PHILOSOPHY AND THE SCIENTIFIC IMAGE OF MAN
Published in Frontiers of Science and Philosophy, edited by Robert Colodny (Pittsburgh: University of Pittsburgh Press, 1962): 35-78. Reprinted in Science, Perception and Reality (1963).
I. THE PHILOSOPHICAL QUEST
The aim of philosophy, abstractly formulated, is to understand how things in the broadest possible sense of the term hang together in the broadest possible sense of the term. Under 'things in the broadest possible sense' I include such radically different items as not only 'cabbages and kings', but numbers and duties, possibilities and finger snaps, aesthetic experience and death. To achieve success in philosophy would be, to use a contemporary turn of phrase, to 'know one's way around' with respect to all these things, not in that unreflective way in which the centipede of the story knew its way around before it faced the question, 'how do I walk?', but in that reflective way which means that no intellectual holds are barred.
Knowing one's way around is, to use a current distinction, a form of 'knowing how' as contrasted with 'knowing that'. There is all the difference in the world between knowing how to ride a bicycle and knowing that a steady pressure by the legs of a balanced person on the pedals would result in forward motion. Again, to use an example somewhat closer to our subject, there is all the difference in the world between knowing that each step of a given proof in mathematics follows from the preceding steps, and knowing how to find a proof. Sometimes being able to find a proof is a matter of being able to follow a set procedure; more often it is not. It can be argued that anything which can be properly called 'knowing how to do something' presupposes a body of knowledge that; or, to put it differently, knowledge of truth or facts. If this were so, then the statement that 'ducks know how to swim' would be as metaphorical as the statement that they know that water supports them. However this may be, knowing how to do something at the level of characteristically human activity presupposes a great deal of knowledge that, and it is obvious that the reflective knowing one's way around in the scheme of things, which is the aim of philosophy, presupposes a great deal of reflective knowledge of truths.
Now the subject-matter of this knowledge of truths which is presupposed by philosophical 'know-how', falls, in a sense, completely within the scope of the special disciplines. Philosophy in an important sense has no special subject-matter which stands to it as other subject matters stand to other special disciplines. If philosophers did have such a special subject-matter, they could turn it over to a new group of specialists as they have turned other special subject-matters to non-philosophers over the past 2500 years, first with mathematics, more recently psychology and sociology, and, currently, certain aspects of theoretical linguistics. What is characteristic of philosophy is not a special subject-matter, but the aim of knowing one's way around with respect to the subject-matters of all the special disciplines.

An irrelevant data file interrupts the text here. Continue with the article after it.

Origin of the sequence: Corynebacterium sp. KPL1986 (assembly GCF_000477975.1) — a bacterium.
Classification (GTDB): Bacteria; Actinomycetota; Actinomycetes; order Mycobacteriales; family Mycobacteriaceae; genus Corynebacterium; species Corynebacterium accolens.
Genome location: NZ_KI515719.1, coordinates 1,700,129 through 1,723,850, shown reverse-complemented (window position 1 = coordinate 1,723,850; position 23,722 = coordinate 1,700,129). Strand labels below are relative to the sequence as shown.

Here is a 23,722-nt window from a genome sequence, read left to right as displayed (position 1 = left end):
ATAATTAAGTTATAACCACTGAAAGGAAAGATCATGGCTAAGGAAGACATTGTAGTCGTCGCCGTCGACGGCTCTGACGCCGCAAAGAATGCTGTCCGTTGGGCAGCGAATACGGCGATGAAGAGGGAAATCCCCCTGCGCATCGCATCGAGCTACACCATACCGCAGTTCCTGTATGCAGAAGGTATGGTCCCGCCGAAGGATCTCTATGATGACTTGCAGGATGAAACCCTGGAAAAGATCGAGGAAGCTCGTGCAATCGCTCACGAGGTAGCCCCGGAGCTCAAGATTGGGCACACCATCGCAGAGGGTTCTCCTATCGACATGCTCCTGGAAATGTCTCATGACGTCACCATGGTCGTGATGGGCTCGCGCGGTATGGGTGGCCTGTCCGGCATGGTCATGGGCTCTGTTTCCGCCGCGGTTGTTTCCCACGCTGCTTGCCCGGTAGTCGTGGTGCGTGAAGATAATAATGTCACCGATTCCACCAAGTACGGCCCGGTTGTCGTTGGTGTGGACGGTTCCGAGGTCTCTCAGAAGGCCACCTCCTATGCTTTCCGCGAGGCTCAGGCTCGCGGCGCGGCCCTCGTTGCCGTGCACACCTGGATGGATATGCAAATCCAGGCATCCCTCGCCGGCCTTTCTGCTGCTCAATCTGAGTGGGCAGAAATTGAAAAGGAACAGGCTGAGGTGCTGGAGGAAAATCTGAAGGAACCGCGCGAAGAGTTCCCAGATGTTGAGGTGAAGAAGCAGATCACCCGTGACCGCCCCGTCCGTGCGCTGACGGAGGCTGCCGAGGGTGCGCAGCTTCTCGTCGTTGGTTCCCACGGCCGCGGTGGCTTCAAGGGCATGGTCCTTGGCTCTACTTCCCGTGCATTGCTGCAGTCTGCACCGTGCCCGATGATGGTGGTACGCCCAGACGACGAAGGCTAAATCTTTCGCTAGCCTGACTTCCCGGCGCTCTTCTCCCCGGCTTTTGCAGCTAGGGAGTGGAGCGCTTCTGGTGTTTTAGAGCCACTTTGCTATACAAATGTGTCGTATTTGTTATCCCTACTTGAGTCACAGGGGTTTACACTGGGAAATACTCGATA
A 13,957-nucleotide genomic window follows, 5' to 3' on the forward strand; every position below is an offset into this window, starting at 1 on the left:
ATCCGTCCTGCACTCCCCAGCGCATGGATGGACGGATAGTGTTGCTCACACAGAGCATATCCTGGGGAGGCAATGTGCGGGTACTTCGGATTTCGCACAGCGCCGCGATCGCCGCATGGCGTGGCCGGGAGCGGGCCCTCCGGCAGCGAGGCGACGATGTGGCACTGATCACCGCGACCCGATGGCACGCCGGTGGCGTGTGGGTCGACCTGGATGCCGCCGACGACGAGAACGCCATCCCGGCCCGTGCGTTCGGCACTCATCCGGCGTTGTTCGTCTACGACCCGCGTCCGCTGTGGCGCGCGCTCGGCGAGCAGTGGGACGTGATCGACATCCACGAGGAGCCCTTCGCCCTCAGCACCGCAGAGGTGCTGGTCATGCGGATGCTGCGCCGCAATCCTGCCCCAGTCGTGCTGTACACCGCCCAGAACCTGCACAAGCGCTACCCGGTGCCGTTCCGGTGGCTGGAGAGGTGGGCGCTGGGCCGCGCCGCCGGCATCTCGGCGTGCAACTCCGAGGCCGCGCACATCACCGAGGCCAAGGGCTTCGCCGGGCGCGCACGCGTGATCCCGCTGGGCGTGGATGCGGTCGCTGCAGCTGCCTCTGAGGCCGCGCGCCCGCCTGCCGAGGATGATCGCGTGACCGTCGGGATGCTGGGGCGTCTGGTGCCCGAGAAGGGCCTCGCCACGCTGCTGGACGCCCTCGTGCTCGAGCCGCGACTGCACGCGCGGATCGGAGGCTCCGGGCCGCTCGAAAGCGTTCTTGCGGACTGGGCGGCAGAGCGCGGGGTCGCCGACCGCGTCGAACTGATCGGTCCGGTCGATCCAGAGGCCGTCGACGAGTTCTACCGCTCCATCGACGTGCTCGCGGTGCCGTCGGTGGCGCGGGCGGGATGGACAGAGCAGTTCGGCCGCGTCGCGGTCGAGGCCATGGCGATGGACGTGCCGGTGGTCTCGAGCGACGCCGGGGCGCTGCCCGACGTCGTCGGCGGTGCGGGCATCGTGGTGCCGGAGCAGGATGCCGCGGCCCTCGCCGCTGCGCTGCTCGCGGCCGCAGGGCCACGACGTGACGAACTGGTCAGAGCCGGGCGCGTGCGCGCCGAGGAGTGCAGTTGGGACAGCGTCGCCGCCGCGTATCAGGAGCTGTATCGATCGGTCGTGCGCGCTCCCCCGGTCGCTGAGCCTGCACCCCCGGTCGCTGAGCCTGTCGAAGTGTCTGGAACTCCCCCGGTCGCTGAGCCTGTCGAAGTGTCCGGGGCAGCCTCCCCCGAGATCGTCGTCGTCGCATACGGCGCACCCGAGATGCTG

Now the special disciplines know their way around in their subject matters, and each learns to do so in the process of discovering truths about its own subject-matter. But each special discipline must also have a sense of how its bailiwick fits into the countryside as a whole. This sense in many cases amounts to a little more than the unreflective 'knowing one's way around' which is a common possession of us all. Again, the specialist must have a sense of how not only his subject matter, but also the methods and principles of his thinking about it fit into the intellectual landscape. Thus, the historian reflects not only on historical events themselves, but on what it is to think historically. It is part of his business to reflect on his own thinking-its aims, its criteria, its pitfalls. In dealing with historical questions, he must face and answer questions which are not, themselves, in a primary sense historical questions. But he deals with these questions as they arise in the attempt to answer specifically historical questions.
Reflection on any special discipline can soon lead one to the conclusion that the ideal practitioner of that discipline would see his special subject-matter and his thinking about it in the light of a reflective insight into the intellectual landscape as a whole. There is much truth in the Platonic conception that the special disciplines are perfected by philosophy, but the companion conception that the philosopher must know his way around in each discipline as does the specialist, has been an ever more elusive ideal since the scientific revolution began. Yet if the philosopher cannot hope to know his way around in each discipline as does the specialist, there is a sense in which he can know his way around with respect to the subject matter of that discipline, and must do so if he is to approximate to the philosophic aim.
The multiplication of sciences and disciplines is a familiar feature of the intellectual scene. Scarcely less familiar is the unification of this manifold which is taking place by the building of scientific bridges between them. I shall have something to say about this unification later in this chapter. What is not so obvious to the layman is that the task of 'seeing all things together' has itself been (paradoxically) broken down into specialities. And there is a place for specialization in philosophy. For just as one cannot come to know one's way around in the highway system as a whole without knowing one's way around in the parts, so one can't hope to know one's way around in 'things in general, without knowing one's way around in the major groupings of things.